The TMA operators went to work quickly and came up with a range of 30,000 yards. With that range and bearing I figured it was time to launch my set of missiles.
|TMA Station in 688I |
“Fire control, make VLS tubes three and four ready in all respects, including opening the outer doors.”
“Conn, fire control, make VLS tubes three and four ready in all respects, including opening the outer doors, aye sir.”
“Officer of the deck, come to periscope depth.”
“Periscope depth, aye, sir.”
“Raise the ESM mast as soon as we reach the surface.”
A minute later the mast was raised and ESM reported in.
“Conn, ESM, I have three contacts bearing 300 degrees. A Kuznetsov, Designate Master 1, and two Slava class, sir, designate Masters 2 and 3. Masters 1 and 2 are making 15 knots. Master 3 is making 12 knots. I have two airborne contacts bearing 340, approximately 12,000 yards. Helix ASW choppers, sir.”
“Fire Control, Conn, Match ESM bearings and shoot, tubes three and four, Master 1.”
“Conn, Fire Control, match ESM bearings and shoot, tubes three and four, Master 1 aye, sir.”
“Tubes three and four fired electrically, Captain.”
|Map View showing Harpoon. |
“Sonar, report all contacts. Diving officer, twenty degrees down angle on the planes. Make your depth 300 feet, heading 210. Fire control, reload tubes three and four with ADCAPS.”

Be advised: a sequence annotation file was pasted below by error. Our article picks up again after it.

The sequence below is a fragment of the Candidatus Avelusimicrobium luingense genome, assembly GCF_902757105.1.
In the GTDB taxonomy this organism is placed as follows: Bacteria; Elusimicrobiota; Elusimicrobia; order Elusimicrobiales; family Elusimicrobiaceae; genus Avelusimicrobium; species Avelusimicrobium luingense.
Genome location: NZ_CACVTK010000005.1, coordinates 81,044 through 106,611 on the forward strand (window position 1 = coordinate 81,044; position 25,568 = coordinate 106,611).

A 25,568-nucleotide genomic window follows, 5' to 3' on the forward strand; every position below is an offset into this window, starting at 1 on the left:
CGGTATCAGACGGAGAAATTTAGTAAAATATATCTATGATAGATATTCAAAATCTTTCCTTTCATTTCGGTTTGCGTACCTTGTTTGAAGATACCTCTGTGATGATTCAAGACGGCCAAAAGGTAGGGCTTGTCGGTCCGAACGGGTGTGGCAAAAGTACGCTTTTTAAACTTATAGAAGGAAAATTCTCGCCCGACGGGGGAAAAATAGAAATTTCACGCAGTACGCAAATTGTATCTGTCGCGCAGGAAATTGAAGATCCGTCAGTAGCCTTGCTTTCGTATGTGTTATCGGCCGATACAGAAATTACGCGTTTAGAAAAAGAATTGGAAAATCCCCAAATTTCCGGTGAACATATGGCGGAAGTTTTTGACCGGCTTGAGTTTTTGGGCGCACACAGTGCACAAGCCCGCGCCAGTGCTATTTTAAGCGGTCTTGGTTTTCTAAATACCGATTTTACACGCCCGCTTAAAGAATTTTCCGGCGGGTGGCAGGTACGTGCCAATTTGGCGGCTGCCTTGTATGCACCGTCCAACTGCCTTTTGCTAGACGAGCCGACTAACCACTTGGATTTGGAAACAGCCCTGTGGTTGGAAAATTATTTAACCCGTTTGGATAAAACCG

Before we reached 300 feet we had another torpedo in the water. This one, like the earlier one, failed to acquire. Just before reaching 300 feet we heard a single explosion. Another HARPOON had hit home . . . but which target?
When the noise had died down I changed course to 280 and came up to 250 feet. Our friend the Akula had cloned himself. This time we had two sonar contacts.
“Conn, Sonar, new sonar contact bearing 310, designate Master 4. Second contact bearing 320, designate Master 5. Both are Akulas, sir. Master 4 speed is 12 knots and heading 095. Master five speed is 10 knots and heading 090.”
The TMA operators went to work and came up with a range of 24,000 yards for Master 4 and 30,000 yards for Master 5.
It was time to rattle the cage.
“Diving officer, make your depth 350 feet.”
“Make my depth 350 feet, aye, sir.”
“Firing point procedures, tubes one and two, Master 4. Set pre-enable speed for 30 knots.”
“Firing point procedures, aye, sir. Set pre-enable for 30 knots.”
“Conn, Diving Control, we are at 350 feet.”
“Match sonar bearings and shoot, tubes one and two, Master 4.”